On Etsy, however, you’ll be charged per click instead of depending on how many sales you make. Whether you make a sale or not, you’ll have to pay for advertising on the site. This makes Etsy way higher risk and more unpredictable. If you want to cut costs, you can also set a daily budget on Etsy while running eCommerce ads. One of the most notable eBay cons is that it doesn’t give you this option.


Etsy vs. eBay: Products

Similar to Amazon, the most popular items on eBay include electronics and accessories. Most of the items on eBay are mass-produced. Etsy, on the other hand, has a more specific target audience. If you’re a small business, Etsy is the better platform for you. Etsy has a boutique feel where many sellers sell craft supplies, antiques, and handmade items.


While it’s great to sell on Etsy as a small business, eBay is a better place to make an account if you want to scale quickly. It’s also important to keep in mind that eBay is a better place to make sales if you sell used items. Across all categories on eBay, used items sell more often than new ones! Etsy, on the other hand, is the opposite.


Etsy vs. eBay: Overall experience

Although the marketplaces differ greatly from one another, each platform offers great experiences for new sellers. If you want to build a loyal audience as a seller, Etsy and eBay are both great options. However, the process of becoming a popular seller differs between each marketplace.

The more you sell on eBay, the more likely you’ll be to gain a loyal following. This is a great platform for those who want to build an email list or show up high on the search results for a curious buyer. On eBay, you can become a Top-Rated or Above Standard seller on the site. Once you gain this title, you’ll have access to more seller tools and a larger audience.

On Etsy, the reviews of your store matter more than the amount of items you’ve sold to customers. The reviews from your audience also matter more than the type of item you sell or the amount of money you’ve made. Unlike eBay, Etsy doesn’t rate their sellers. Instead, they focus on the reviews from customers and customers only.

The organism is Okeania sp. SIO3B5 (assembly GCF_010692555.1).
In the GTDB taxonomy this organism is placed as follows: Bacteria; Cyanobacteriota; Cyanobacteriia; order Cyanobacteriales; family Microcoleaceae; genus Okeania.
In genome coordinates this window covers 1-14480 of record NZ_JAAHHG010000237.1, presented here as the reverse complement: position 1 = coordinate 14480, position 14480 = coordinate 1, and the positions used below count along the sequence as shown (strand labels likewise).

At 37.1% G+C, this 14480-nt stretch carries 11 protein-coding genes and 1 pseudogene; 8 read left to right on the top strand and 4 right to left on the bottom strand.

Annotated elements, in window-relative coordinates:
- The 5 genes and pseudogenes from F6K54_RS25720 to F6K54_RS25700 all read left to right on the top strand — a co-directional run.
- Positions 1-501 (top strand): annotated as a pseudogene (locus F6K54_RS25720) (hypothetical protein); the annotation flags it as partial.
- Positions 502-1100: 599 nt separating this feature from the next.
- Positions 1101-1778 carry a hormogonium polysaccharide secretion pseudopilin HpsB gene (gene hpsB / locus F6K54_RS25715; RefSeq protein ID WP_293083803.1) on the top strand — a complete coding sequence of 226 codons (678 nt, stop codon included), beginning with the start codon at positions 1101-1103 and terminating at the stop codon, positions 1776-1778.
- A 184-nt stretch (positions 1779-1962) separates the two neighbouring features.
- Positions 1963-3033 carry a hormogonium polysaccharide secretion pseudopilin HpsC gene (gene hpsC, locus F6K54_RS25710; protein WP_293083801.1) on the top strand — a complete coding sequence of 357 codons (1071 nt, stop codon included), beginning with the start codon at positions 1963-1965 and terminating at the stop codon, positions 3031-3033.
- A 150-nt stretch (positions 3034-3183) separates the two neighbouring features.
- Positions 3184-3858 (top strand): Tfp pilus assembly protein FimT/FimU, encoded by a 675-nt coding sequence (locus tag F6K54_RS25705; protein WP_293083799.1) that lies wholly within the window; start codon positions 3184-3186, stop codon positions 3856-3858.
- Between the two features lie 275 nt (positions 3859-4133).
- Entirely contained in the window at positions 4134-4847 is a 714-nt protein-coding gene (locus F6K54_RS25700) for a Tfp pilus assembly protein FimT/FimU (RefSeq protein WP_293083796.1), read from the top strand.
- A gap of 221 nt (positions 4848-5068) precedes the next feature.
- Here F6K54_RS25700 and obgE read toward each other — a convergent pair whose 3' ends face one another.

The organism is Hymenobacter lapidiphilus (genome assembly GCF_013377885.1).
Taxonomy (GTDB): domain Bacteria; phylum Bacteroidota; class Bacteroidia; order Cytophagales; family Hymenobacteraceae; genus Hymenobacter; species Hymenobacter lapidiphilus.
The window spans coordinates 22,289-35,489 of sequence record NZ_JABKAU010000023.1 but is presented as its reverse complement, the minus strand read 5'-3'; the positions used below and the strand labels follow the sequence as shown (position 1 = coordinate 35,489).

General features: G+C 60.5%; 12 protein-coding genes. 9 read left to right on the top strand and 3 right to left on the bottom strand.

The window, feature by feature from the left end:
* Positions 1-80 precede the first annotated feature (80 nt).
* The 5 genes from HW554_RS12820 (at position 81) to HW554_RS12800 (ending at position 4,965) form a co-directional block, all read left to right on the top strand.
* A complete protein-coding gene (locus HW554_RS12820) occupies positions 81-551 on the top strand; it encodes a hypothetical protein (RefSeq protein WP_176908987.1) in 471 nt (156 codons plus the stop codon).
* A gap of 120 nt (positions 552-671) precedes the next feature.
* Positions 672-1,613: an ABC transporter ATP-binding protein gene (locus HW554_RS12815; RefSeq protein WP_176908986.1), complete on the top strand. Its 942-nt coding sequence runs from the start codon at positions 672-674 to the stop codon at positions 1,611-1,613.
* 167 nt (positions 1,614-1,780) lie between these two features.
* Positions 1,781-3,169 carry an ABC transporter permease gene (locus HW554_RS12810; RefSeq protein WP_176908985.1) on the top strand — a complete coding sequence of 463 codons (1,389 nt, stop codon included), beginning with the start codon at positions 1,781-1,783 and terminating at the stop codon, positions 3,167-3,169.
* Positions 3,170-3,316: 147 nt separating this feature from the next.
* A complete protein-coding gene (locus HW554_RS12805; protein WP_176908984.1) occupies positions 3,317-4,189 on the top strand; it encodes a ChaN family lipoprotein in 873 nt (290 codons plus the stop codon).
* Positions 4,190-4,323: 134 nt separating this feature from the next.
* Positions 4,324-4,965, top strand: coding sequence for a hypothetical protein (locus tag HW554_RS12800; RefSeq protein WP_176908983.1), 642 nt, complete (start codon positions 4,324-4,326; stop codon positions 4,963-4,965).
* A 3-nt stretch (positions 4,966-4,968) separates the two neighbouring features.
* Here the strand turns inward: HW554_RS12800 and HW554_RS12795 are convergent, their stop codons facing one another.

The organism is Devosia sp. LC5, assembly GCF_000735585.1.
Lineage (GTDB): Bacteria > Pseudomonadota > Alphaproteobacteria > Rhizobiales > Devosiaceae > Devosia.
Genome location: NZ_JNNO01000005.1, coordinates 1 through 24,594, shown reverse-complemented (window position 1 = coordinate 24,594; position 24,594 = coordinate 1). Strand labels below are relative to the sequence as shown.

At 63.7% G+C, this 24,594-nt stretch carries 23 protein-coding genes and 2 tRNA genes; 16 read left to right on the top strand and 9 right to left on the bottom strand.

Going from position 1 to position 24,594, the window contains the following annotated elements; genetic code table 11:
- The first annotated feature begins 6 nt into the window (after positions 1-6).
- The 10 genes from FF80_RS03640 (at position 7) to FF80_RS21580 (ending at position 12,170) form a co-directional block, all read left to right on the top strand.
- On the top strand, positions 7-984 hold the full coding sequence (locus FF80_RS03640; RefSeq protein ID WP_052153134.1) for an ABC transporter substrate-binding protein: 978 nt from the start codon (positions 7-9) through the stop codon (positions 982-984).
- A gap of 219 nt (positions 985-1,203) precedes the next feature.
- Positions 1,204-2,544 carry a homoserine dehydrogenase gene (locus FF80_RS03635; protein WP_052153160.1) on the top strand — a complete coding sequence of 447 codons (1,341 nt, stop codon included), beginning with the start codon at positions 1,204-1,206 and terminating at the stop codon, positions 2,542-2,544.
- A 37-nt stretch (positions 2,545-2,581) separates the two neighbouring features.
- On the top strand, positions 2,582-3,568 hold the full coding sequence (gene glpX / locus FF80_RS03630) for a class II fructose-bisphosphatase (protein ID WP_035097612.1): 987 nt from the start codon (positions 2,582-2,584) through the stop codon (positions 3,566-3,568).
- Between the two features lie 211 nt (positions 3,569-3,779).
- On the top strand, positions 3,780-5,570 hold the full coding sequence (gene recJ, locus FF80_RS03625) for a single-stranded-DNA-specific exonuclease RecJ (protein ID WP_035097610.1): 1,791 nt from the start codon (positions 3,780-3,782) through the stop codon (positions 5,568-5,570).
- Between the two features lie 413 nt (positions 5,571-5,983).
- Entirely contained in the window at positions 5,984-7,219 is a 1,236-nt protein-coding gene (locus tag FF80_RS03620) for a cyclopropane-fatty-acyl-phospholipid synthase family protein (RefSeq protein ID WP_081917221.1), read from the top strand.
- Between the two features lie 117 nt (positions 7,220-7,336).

Another main difference between Etsy vs. eBay is that eBay is great for selling mass-produced products while Etsy is ideal for exclusive items and smaller businesses that promote a unique product. If you’re an artist or creative entrepreneur, Etsy is the better marketplace for you.

Etsy also gives sellers more advice on how to sell products and has a community forum so that each store can interact with each other. eBay, on the other hand, has less of a community feel. In fact, throughout all categories, sellers on eBay may feel pressure to scale up or make more sales within a short amount of time since the marketplace tends to be competitive.

Ultimately, no matter what type of item you’re trying to sell, Etsy and eBay are great sites to consider. Although each platform has its pros and cons, these popular marketplaces are designed to help you make sales and have a successful online store.

Whether you want to sell antiques or articles of clothing, it’s important to learn the differences between these marketplaces. Keep in mind that their overall terms, accepted credit cards, and value fees may differ significantly from one another.

If you want to cut costs on advertising, Etsy’s terms will likely be most compatible with your budget and type of store. However, if you’re someone that runs a larger business and makes many sales each week, eBay may be the better marketplace for you to sell and promote your items.

Kevin Martin

Kevin is an ambitious entrepreneur that is obsessed with all things related to finance. From a young age, Kevin has always been involved with side hustles ranging from online selling to freelance work. Over the years, Kevin graduated from side hustles and started launching multiple online and offline businesses. Kevin is a serial entrepreneur who loves starting new businesses and exploring all things related to business and finance. He is constantly looking for new ways to save money, invest money, and create income streams.